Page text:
Firstly, let’s address the fact that Toyota is pulling the Prius from the UK market. It may seem like a rash move given their prevalence in urban areas – specifically as minicabs. However, in the last year Toyota has registered less than 600, with private and business buyers leaning towards Toyota’s SUVs for family duties, or smaller hybrid models for brand-loyal, older people.
However, the Prius will live on in North America, other locations in Europe, and Japan. And for those markets, the fifth-generation car looks like a real step forward, based on the second generation TNGA platform and with totally revised powertrains offering better EV range.
A revised, more powerful powertrain is at the heart of the new Toyota Prius. It comprises a 2.0-litre engine and electric e-motor which combine to produce a chunky 220bhp whilst maintaining the same efficiency as the fourth-generation car. Zero to 62mph is dispatched in a none-too-shabby 6.7 seconds.
As well as a new, larger petrol engine, the Mk5 Prius has a larger battery of 13.6kWh which, according to the brand, will offer “driving range about 50 per cent higher than the previous model” in EV mode. This represents around 50 miles in the real world. What’s more, Toyota has re-engineered the battery layout so it is now located under the rear seats instead of the luggage compartment, meaning boot capacity has been increased and centre of gravity lowered.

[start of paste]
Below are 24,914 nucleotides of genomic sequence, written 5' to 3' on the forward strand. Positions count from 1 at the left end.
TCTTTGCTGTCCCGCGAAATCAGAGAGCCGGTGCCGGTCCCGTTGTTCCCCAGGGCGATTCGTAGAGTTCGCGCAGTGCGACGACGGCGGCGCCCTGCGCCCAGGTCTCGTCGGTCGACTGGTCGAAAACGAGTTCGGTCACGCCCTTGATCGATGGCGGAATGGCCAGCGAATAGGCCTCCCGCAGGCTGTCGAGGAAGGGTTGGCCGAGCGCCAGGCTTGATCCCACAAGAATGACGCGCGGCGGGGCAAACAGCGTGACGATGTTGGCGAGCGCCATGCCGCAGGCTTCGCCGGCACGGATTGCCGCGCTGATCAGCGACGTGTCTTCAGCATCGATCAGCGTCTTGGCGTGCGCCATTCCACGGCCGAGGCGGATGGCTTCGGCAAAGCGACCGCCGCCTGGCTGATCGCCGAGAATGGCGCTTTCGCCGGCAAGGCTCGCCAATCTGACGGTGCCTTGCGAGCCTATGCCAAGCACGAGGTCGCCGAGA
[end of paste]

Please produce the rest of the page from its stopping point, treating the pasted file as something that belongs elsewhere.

Whilst recognisably a Prius, the fifth-gen car has been given a full exterior redesign and presents a much more dynamic and sporty looking package. A lower centre of gravity and 50mm lower overall height combined with larger, 19 inch wheels and a heavily raked windscreen makes the car appear hunkered down in comparison to the outgoing model.
Up front, ‘hammerhead’ shark-like design, accentuated by the headlights which wrap around to the bonnet shut line, provide a dynamic front end. At the rear, a prominent horizontal taillight cluster extends the width of the car, helping to push home width over height. Compared to the Mk4 car, the new Prius is 22mm wider and 46mm shorter, but has a 50mm longer wheelbase.
Finally, a panoramic glass roof which includes a built-in solar panel is said to be good for up to over 700 miles of additional range per year, and also helps run the car’s air conditioning.
In our view, it’s the well-formed Prius to date and should age well.
Inside, Toyota is aiming to up the quality of materials alongside attempting to fuse ‘fun to drive’ and ‘sophisticated’. The brand reckons the interior provides a ‘low-stress’ environment and the driver’s area a space that promotes concentrated driving.
Behind the multifunction steering wheel is a 7 inch digital dash, whilst a large, central landscape orientated touchscreen runs an interface that will be familiar to owners of the latest generation of Toyotas. Some buttons do remain, however, for elements like heated seats and climate control, so it’s not as spartan as many modern electrified cars are. An interesting feature is the combined ambient light and illuminated warning system which alerts drivers to hazards detected by Toyota Safety Sense by flashing and audible warnings.
Other tech features include Advanced Park which can park and remove the car from spaces autonomously.
We’ll know more about the Prius when it gets its official reveal in December, but as we noted earlier, it won’t be coming to the UK. The Plug-in hybrid will be available from Spring 2023 in relevant markets.
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